Medieval

Rollason_PowerOfPlace_S16

Review: The Power of Place

The Power of Place: rulers and their palaces, landscapes, cities, and holy places David Rollason Princeton University Press, £41.95 ISBN 978-0691167626 Review by: Stuart Brookes The central theme of this enthralling and beautifully produced book is that rulers designed the worlds around them to send messages of power. In the case of palaces, such a […]

germanocean_2

Book Review – The German Ocean: Medieval Europe around the North Sea

  In the full flush of Brexit, Brian Ayers’ new book makes for compelling reading. Re-reading the results of countless excavations over the past 50 years and their 11th to 16th century meaning, Ayers concludes: ‘It is a maritime region where the seas bind communities together rather than dividing them’, the archaeology thus gives ‘timely […]

caspgates_feat

The Caspian Gates

The ‘Gates’ at Dariali Gorge, set amid the spectacular mountain scenery of modern Georgia, was a place of legend. It features in a wider range of ancient and medieval sources than any other mountain pass, yet it has long been ignored by archaeologists. Dariali Gorge was a place of legend. It was in the dramatic […]

383

New Light on the Black death

New Light on the Black Death: the cosmic connection Mike Baillie, Tempus £17.99    Everyone knows the Black Death of 1348 was caused by fleas carried on rats. Infected fleas would leave the bodies of dead rats and migrate to a convenient human host. Then the human would be infected. Simple. Only the problems with […]

375

The Bayeux Tapestry, the life story of a masterpiece

The most familiar image in the gallery of the mind’s eye is how Carola Hicks describes The Bayeux Tapestry in her book, subtitled ‘the life story of a masterpiece’. She also notes The Times’s 1944 characterisation of the Tapestry as a great Norman newsreel that anticipated the invention of Technicolor, and noted its descent from […]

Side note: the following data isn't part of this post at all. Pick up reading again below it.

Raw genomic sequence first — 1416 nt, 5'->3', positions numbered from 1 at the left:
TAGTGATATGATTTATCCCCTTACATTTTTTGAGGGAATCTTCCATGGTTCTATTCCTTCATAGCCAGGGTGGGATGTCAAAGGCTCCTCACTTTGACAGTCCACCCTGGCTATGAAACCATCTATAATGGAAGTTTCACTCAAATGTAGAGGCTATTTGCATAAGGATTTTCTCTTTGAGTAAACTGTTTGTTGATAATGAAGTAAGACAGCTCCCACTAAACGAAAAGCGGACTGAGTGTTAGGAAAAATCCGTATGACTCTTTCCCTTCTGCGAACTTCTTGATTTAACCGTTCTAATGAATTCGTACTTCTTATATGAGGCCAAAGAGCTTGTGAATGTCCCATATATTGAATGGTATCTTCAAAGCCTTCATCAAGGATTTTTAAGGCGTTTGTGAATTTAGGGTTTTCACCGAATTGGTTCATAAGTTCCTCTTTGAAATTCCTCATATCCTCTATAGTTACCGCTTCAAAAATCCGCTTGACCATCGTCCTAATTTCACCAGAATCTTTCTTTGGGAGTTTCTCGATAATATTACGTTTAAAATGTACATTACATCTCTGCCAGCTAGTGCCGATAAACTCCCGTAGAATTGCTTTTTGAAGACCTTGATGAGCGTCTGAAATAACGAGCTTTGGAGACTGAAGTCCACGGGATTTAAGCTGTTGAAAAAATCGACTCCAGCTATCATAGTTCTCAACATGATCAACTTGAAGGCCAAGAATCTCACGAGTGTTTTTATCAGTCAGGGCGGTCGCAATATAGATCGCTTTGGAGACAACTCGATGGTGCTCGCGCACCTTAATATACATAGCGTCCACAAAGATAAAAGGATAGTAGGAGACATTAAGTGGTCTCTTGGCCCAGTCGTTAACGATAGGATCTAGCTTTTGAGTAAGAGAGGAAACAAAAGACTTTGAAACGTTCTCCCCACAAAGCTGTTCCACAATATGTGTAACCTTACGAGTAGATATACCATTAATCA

H Beta Giyorgis plus pilgrims

Lalibela, Ethiopa, Rock-Hewn Churches

One of the original 12 sites to be added to the World Heritage list, Lalibela is one of the most important pilgrimage places of Ethiopian Orthodox Christianity and famed for its 11 Medieval churches, all of which are hewn into the rock. These exceptional buildings are said to have been built during the 25 year reign of King Lalibela – with more than a little help from the angels. But archaeologists question miracles; and here, David Phillipson, Professor of African Archaeology at Cambridge, introduces us to the wonders of Lalibela and offers a new interpretation of its chronology and creation.

Riccardo Francovich

Richard Hodges interviews Professor Francovich, leading exponent of Medieval Archaeology in Italy

Leprosy and TB

Medieval skeletons reveal ckues to the nature of disease in the middle ages

1 2